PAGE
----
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  1. If you have to, just do it. You won’t be the only one. It’s common around Carms. Same for bringing your stuff to interviews.
  2. Disadvantage is time and cost. USMLEs are expensive (easily 5k+ all included).
  3. https://www.cbc.ca/news/canada/edmonton/alberta-government-plans-sweeping-changes-through-2-omnibus-bills-1.5338632 Oh boy. I hope the AMA fights this and that the government receives a lot of blowback on this.
  4. Ease, a lot of time you form temporary relationships while on electives, and may be out of touch by then. Also Carms doesn’t delete your old files, so it’s much easier to reuse them.
  5. Yup, and it’s obvious to residency programs when you reuse letters if you’re going through Carms the second time for this reason.
  6. This thread is really inflammatory, and as a specialist I certainly do not think family MDs are overpaid.
  7. My two cents being a recent grad in a small, middle of the road specialty (and no further mental health rotations since med school mandatory ones) Take the time off to be well. Those treatment programs are hard to access, and have the best chance at helping you recover and maintain resiliency long term. Eating disorders carry a non-significant mortality and morbidity, and sub optimally treated combined with the rigours and inhumane stresses of medical school you may find yourself in a rough or worse spot. Long term, what will be most important to you is your health, not on how fast you completed medical school. It’s more common than you think to have to take time off for both physical and mental illnesses, and this is one of the ones that will transcend both. If you decline the program now but find your symptoms worsen while in clinicals or in residency, that just makes it that much harder to get a successful match/career. Imo M2 is far enough from Carms that I don’t see it impacting things. I’m not saying this lightly, but people would take time off for cancer treatment, and I would put this in the same category. Focus on your wellbeing and maximizing that, which in turn will maximize your success ongoing. I’ve reviewed enough CaRMS applications and been on the other side of the process to see that what matters most is research/recommendations/personal statements and not a year off for non-professional reasons. My program has taken multiple applicants who have needed an extra year for whatever reason, be it academics/health/whatever. And like NLengr said, keeping details brief but professional can help, and no one can bat an eye. Some discretion can help, such as documentable physical illness and then no one should bat an eye. I can’t comment on the licensing aspect, but as much as a pain it is to answer that yes here have been issues in the past, the colleges just want to know you’re well. For the people I know PERSONALLY that have taken time off for mental health issues at some point or another during training, it’s not been an issue for them to practice or get jobs/licenses after residency. I can’t speak for hypercompetitive specialties, but I can’t imagine that this would exclude you from those. What I can imagine is things getting worse and your performance suffers and then doors start closing. So take the time and treatment, start a year later, and when you come out on top, even if it’s a bit early, you can use the time to shadow/research/etc and *those* things *will* have a material impact on your carms apps in the future. So while there is a monetary opportunity cost here, I think the personal risk could can be quite high in eating disorders without treatment, and would take the offer presented. Just one opinion. I hope things go well for you and treatment helps. Also like NLengr, look after yourself, but also don’t forget to love yourself too.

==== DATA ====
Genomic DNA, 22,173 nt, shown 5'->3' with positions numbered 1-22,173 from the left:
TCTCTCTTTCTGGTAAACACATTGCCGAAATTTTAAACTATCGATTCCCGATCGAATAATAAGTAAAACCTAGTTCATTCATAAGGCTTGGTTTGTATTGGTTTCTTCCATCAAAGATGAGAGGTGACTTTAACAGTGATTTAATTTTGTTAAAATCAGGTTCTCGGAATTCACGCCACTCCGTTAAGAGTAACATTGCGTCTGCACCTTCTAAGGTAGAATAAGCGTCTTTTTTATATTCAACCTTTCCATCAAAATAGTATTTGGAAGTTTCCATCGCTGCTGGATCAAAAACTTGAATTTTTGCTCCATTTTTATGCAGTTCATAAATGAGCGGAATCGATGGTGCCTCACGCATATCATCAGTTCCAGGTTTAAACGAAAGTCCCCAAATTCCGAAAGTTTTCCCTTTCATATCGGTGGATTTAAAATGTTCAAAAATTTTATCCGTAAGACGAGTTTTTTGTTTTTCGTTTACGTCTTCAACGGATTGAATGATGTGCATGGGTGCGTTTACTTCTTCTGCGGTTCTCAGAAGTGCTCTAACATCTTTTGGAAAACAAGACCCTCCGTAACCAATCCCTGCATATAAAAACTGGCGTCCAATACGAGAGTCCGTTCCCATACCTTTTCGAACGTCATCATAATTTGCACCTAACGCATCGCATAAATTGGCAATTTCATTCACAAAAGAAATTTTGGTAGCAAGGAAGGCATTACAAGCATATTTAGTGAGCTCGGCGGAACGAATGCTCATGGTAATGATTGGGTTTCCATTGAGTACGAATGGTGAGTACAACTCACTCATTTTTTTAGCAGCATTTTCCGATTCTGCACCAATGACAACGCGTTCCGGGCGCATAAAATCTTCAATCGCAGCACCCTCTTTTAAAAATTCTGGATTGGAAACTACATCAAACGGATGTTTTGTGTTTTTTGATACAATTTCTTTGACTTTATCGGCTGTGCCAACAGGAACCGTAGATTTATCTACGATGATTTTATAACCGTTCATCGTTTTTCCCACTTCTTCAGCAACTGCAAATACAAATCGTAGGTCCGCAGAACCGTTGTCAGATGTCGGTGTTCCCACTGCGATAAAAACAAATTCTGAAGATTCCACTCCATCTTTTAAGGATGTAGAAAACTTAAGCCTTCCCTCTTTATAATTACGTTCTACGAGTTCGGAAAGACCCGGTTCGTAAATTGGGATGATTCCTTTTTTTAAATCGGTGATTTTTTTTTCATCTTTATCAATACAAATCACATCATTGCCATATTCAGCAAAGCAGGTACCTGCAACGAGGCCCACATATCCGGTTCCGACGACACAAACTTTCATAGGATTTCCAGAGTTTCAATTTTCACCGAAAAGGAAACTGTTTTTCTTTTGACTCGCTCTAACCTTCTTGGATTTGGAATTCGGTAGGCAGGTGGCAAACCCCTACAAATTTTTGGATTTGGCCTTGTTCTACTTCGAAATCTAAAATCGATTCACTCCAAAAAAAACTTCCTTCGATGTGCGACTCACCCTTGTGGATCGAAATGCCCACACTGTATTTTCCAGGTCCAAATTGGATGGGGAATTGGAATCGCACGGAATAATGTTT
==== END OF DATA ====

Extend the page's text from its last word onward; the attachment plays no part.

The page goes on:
8. I didn’t mean for these two statements to be exclusive. Once you have your job it’s ok, but you still have to hustle to get one. You’ll be better off served doing fellowships rather than continued locums and being passed up by people who have fellowships. Jobs are still competitive but they’re getting more frequently posted.
  9. Yeah, it’s definitely gotten better. Wouldn’t say great at this point, but better. Signs are pointing up though. Carms state are still wildly unpredictable but it’s been somewhat more competitive as of late, but still nothing crazy.
  10. There’s some job mobility after finding a job, often times within first three years. Your first is not often your last. I’d say most graduates are happy. Have not heard of any recent people being stuck in Locum hell - only one grad 15 years ago.
  11. For what it’s worth on rad onc employment: http://caro-acro.ca/wp-content/uploads/2016/10/2016-CARO-AGM-HR-Report.pdf https://www.redjournal.org/article/S0360-3016(19)30651-0/fulltext https://www.redjournal.org/article/S0360-3016(19)30699-6/fulltext
  12. Both are very academic specialties. There will some geographic restrictions to where you can practice with both, but moreso with RO. Agree with above - shadow and ask current resident/fellows to see which is right for you. Both are great specialties.
  13. You really want to speak to people in your own specialty about this. Too much specific to scopes/referral patterns/etc to be able to comment in a meaningful way, I think.
  14. Can’t due to mutually accredited schools through cacms or lcme or some organization of something. It’s far out. But putting them in the IMG slot is a NON STARTER because of that.
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